“The only word you can come up is ‘wow’,” says Joseph Kerns, Kerns and Associates president, reacting to the USDA Hogs & Pigs Report released June 28. Once again, the U.S. hog herd reaches fresh new highs with the largest June 1 inventory since the USDA began estimates in 1964.
The extremely large numbers delivered in the report are not exactly good news for the U.S. pork industry, notes Kerns. After all, five years of industry growth pace faster than 1.5% is likely to trip up swine returns and hog prices at some point. Still, Kerns warns you this is nothing like 1998. So, producers should not lose heart, but they are urged to get a handle on operation costs now.
What did the report say?
According to the USDA’s Hogs and Pigs Report, the U.S. inventory of all hogs and pigs on June 1, was 73.5 million head, up 3% from the previous year.
Breeding inventory stands at 6.32 million head, rising 3% from last year, and up 2% from the previous quarter. To date, the March-May pig crop also penciled record large at 33.2 million head, climbing 4% from June 2017. Sows farrowing during this quarter represented 50% of the breeding herd, totaling 3.12 million head. The average pigs saved per litter was a record high 10.63 for the March-May period, compared to 10.55 last year.
Like a broken record, the market hogs inventory also reached fresh new highs for the quarter at 67.1 million head, increasing 3% from last year. Breaking down the market inventory, pigs under 50 pounds estimated at 21.4 million head, 50-119 pounds at 19.3 million head, 120-179 pounds at 14.2 million head and over 180 pounds at 12.1 million head.
Looking ahead, U.S. hog farmers intend to have 3.17 million sows farrow during the June-August 2018 quarter, up 2% from the actual farrowings during the same period in 2017. For September-November 2018, intended farrowings estimated at 3.18 million sows.
Here’s what the market experts share
During a media conference held by the Pork Checkoff, market experts Ron Plain, professor emeritus at University of Missouri; Lee Schulz, Iowa State University associate professor, and Joseph Kerns answers our questions about the June Hogs and Pigs Report.
What insight can you share about the report?
Plain: USDA gave us big numbers today. Larger numbers than trade expectations are going to be problematic. We are looking at a lot of pigs coming from a USDA report that has a pretty good track record. It makes me think the report is probably right and the pigs are probably out there.
Kerns: There are a couple of things that are notable. First, one thing is we have been so consistent in the last six to eight USDA reports in some place in the neighbor of 5% increase in the sow herd that we have been lulled to sleep a little bit. I think several in the trade had thought our construction pace had been dictated. That you had demand behind it and you simply could not physically put buildings up fast enough. It might even compound on top of the numbers that sentiment in the market is starting to get surprised. And the surprise is abrupt disruption to the market. I also think the productivity of the sows are a bit underestimated as well.
Schulz: I think to give context to the breeding herd additions. From March 1 to June 1, we add 110,000 breeding herd addition. We have not added that many since 1997. This is a big quarterly jump. Also, when you look at the recent report, you cannot take those farrowing intentions at face value because of those additions. Looking at the farrowing intentions, it is all but certain we are going to see larger sows farrowing for June-August given the size of this breeding herd. It’s just a debate at how much larger it is going to be.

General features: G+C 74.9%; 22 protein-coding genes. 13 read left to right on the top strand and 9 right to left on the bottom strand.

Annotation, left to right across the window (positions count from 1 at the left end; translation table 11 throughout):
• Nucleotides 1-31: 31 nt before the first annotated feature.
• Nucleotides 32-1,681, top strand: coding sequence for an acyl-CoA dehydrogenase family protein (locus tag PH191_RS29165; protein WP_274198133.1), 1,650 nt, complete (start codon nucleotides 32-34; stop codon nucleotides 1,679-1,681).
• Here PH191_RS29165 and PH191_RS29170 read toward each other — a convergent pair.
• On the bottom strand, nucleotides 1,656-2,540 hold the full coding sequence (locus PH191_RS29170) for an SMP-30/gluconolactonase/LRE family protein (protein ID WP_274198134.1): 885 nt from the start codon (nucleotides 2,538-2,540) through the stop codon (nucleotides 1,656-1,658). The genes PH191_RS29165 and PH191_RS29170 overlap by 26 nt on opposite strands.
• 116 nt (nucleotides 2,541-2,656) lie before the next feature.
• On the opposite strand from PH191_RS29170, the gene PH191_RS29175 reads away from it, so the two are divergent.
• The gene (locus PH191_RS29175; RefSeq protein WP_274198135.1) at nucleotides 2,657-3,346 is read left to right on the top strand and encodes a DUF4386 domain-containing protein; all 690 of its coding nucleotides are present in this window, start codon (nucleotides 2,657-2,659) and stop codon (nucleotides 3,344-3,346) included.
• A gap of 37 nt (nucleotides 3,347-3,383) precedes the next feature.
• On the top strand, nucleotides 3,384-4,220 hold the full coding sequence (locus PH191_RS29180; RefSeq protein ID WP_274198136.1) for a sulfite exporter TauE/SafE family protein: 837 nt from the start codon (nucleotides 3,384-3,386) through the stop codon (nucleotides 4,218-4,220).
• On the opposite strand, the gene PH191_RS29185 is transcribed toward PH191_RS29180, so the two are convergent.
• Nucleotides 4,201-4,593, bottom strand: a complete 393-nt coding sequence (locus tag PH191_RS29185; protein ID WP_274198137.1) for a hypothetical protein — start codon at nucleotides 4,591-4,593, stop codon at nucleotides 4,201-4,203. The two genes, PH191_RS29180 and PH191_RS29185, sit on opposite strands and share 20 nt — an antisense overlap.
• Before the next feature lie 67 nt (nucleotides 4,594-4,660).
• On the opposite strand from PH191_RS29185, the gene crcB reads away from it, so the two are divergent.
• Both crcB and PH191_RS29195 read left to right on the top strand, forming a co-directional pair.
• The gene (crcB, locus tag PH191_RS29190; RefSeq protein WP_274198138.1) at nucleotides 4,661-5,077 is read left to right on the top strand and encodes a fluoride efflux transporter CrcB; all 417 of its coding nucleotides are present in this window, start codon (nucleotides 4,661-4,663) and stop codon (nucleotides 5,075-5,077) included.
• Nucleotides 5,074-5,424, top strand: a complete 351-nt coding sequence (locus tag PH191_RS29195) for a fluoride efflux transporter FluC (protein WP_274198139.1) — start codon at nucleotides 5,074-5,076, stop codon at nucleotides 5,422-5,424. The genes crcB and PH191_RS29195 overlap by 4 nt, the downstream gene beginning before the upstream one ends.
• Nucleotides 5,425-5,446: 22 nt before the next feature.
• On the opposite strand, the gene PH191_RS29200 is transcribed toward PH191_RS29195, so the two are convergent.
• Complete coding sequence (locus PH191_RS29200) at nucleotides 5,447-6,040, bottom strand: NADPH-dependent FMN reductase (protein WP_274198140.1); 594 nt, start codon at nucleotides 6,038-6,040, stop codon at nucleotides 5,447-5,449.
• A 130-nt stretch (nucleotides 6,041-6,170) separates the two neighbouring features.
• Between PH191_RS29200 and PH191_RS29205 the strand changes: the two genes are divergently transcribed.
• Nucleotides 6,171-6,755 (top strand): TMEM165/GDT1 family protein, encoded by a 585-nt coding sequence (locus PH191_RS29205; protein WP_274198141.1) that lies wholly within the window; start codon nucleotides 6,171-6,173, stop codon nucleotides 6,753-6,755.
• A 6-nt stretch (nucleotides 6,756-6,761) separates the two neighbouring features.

Are the breeding herd increases regionally too dramatically reported?
Plain: Always keep in mind, either you actually had that large increase, or the numbers are underestimated a year ago in the previous report.
Kerns: If you take a look regionally, where the large increases lie non-coincidental happen to be where the new packing plants are being constructed and we are moving hogs closer to the new plants. Yes, the South Dakota number jumps out at you, but it matches up to the new packing plant.
Schulz: When you look at numbers for South Dakota, you are going to get a large percentage of increases reported than if you add the same number of hogs in a state like Iowa. It is important to put those numbers into context.
Soften the blow, what does it mean for producers going forward?
Plain: We are looking at an awful lot of hogs and a lot of pork. Normally, an increase in supply puts pressure on price. That is likely the case. I am afraid we are looking at a considerable number of months of red ink going forward. Difficult financial time for producers ahead. It will be interesting to see if that translates into a cutback in hog numbers.
Kerns: This is not a replay of 1998. Last time we saw increase just happen to be 1998, but we really repressed shackle space at that time. It is lucky we have the shackle space that we do because the increase relative to what we anticipated is about half of a shift at the plant. It is not to be underestimated. This is a prolong downturn, but not a sharp V-bottom of the market that we saw in December 1998.
Schulz: This shows the importance of price-risk management. In late 2017, the market was offering opportunities to protect downward price protection. While this is bad news and will likely weigh on prices, the market will offer opportunities in the future. It is important to take advantage of those opportunities.
So, what are price projections?
Plain: Iowa-Minnesota negotiated carcass basis: Q3-18 $65-68/cwt., Q4-18 $49-52/cwt., Q1-19 $55-58/cwt. and Q-2 $61-64/cwt.
Kerns: Western Corn Belt: Q3-18 $72/cwt., Q4-18 $48/cwt., Q1-19 $55/cwt. and Q-2 $64/cwt.
Schulz: Iowa-Minnesota negotiated carcass basis: Q3-18 $67-71/cwt., Q4-18 $52-56/cwt., Q1-19 $58-62/cwt. and Q2-19 $62-66/cwt.